Japanese space scientists shot an asteroid to learn about its past
The tiny, rocky asteroid Ryugu, in orbit between Earth and Mars, gives up some of its secrets.
The unmanned Hayabusa2 spacecraft, launched by Japan's Aerospace Exploration Agency (JAXA), in 2014, made its rendezvous with the one kilometre in diameter near-Earth Asteroid Ryugu almost two years ago.
As part of its mission it fired a two kilogram copper cannonball into the asteroid's surface from very close range. The resulting artificial crater displaced about "10,000 buckets of sand," according to Seiji Sugita.
Sugita is a principal investigator with the Hayabusa2 mission, and professor in the Department of Earth and Planetary Science at the University of Tokyo.
Ryugu's age and composition
Making the crater gave researchers the opportunity to learn more about the asteroid's age and composition. The crater was semicircular in shape and measured just over 17 metres across at its widest point. Previous observations revealed that Ryugu was composed of sand and boulders. The impact revealed that the material wasn't well consolidated, or bound together,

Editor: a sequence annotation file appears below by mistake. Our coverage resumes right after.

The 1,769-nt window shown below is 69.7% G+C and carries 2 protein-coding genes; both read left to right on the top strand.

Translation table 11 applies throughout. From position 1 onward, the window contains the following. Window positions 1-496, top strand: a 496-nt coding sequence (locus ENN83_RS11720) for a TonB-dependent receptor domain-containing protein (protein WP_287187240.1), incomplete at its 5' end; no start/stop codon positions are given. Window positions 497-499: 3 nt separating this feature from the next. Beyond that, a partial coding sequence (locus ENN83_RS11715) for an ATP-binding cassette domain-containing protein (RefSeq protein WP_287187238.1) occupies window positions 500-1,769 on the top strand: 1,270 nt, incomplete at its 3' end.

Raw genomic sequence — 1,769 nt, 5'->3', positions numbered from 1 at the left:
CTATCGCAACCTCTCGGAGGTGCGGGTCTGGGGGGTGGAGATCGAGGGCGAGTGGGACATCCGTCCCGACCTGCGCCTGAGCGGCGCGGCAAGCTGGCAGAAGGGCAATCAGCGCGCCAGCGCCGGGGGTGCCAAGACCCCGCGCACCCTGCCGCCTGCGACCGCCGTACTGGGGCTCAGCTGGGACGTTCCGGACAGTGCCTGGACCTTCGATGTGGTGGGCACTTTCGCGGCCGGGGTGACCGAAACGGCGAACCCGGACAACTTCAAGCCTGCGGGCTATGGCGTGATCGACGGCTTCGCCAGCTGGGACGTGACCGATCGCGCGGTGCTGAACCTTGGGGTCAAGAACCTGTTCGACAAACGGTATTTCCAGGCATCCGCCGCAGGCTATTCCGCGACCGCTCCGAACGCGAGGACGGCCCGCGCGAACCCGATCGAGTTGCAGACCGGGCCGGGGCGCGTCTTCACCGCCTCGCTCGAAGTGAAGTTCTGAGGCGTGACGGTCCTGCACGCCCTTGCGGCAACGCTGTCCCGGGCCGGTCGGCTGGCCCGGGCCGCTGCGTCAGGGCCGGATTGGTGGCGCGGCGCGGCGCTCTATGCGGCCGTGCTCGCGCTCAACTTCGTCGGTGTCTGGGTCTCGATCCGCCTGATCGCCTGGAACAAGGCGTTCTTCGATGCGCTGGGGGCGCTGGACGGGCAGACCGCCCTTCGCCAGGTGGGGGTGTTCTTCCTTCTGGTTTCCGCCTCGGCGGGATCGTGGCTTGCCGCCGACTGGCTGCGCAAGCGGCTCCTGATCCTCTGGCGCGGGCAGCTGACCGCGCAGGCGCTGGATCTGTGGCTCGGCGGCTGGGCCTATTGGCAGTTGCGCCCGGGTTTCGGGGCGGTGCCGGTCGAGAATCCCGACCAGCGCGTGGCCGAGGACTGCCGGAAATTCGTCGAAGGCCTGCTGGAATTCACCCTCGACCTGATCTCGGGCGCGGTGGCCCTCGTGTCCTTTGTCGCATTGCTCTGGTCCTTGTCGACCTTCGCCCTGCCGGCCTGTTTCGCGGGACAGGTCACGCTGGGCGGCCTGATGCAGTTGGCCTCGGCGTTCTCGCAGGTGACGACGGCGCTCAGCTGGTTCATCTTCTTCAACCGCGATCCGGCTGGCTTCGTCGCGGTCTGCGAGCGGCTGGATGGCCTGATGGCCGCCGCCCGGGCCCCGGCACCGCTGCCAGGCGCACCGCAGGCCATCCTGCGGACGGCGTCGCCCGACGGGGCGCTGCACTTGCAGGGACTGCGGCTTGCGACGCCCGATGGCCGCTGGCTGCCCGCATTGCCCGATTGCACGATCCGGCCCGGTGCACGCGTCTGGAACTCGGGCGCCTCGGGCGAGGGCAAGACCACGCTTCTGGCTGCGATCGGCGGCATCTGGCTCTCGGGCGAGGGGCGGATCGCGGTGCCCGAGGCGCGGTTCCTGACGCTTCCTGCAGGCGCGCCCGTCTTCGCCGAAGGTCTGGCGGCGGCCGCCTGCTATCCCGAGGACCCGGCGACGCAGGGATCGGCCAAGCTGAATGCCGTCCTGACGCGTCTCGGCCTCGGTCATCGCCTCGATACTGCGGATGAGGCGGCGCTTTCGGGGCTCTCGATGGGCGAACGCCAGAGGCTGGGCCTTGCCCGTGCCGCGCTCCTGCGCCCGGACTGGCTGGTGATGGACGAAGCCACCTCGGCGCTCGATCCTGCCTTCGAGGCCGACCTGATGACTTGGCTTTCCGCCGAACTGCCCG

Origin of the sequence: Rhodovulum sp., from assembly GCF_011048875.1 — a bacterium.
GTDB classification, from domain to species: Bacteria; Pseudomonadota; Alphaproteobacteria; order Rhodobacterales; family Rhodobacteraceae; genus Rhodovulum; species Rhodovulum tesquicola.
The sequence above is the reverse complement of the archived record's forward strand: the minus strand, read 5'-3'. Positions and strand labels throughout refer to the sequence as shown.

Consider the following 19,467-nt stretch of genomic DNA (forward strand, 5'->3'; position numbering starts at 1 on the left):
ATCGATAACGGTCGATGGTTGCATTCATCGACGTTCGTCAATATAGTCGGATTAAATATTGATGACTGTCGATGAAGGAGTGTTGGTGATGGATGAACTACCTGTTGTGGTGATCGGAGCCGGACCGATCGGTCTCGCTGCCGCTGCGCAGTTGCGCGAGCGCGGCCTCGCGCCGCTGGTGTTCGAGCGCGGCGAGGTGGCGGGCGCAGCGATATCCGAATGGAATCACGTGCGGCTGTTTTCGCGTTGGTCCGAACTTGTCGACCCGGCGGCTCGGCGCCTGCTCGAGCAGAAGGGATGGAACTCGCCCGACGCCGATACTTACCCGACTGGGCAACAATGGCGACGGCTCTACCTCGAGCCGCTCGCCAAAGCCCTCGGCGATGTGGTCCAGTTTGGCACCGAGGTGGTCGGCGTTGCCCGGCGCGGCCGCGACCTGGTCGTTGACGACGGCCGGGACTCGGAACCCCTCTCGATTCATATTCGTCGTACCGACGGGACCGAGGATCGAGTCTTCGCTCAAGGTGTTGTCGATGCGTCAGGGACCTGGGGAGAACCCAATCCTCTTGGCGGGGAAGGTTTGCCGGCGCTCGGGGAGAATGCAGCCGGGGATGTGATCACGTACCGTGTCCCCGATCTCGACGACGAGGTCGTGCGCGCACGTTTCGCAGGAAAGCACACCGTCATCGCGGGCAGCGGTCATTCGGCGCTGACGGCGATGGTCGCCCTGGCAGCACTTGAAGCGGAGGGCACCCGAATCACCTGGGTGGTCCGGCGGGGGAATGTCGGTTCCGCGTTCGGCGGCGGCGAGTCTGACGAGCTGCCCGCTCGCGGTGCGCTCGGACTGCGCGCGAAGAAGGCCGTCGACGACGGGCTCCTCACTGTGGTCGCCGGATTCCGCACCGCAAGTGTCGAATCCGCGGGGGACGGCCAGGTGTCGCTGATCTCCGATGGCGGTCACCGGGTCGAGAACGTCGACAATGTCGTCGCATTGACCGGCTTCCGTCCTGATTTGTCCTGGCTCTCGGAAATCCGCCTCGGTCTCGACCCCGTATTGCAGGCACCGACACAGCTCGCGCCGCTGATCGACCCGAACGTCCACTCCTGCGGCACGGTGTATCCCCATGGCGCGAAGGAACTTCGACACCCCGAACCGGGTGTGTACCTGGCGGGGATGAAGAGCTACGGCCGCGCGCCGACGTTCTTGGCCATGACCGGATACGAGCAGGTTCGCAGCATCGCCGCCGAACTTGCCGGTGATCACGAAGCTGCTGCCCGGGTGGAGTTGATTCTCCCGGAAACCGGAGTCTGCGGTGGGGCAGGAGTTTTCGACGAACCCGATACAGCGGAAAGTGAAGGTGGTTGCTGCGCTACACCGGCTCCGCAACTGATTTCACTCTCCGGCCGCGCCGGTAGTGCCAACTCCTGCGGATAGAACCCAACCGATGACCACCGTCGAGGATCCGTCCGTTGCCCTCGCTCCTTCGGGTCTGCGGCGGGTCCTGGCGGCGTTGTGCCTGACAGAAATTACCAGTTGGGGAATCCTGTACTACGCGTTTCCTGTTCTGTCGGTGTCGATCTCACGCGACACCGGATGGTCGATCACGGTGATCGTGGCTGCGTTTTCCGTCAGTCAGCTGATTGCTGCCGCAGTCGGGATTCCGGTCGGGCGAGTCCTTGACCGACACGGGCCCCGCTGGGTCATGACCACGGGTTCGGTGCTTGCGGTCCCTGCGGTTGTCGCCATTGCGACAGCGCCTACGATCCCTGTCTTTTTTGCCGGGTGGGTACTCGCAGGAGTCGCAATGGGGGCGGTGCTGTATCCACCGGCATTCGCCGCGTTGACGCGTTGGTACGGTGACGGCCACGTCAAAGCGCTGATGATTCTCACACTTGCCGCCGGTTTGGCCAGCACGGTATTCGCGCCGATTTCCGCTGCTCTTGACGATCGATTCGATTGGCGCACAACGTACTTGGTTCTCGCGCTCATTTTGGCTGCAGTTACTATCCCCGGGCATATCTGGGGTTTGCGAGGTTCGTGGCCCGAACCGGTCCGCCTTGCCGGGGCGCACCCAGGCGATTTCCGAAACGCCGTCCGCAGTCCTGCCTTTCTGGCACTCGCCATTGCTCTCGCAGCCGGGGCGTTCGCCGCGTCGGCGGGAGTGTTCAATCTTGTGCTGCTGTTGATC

Results from examination of the crater, and other naturally created craters on Ryugu, suggest that Ryugu may only be about 10 million years old.
Hayabusa's return to Earth
The Hayabusa2 spacecraft will return to Earth in December of this year. Scientists like Sugita are especially excited about that because of its special cargo. Earlier in its mission Hayabusa2 had touched down on the asteroid and scooped a small sample of its surface.
- Research paper in Science
When the spacecraft launched the projectile into the surface, special equipment on board also collected a tiny amount of material — or ejecta — from the plume created by the impact. Combined, these samples will will provide more definitive information about asteroid Ryugu.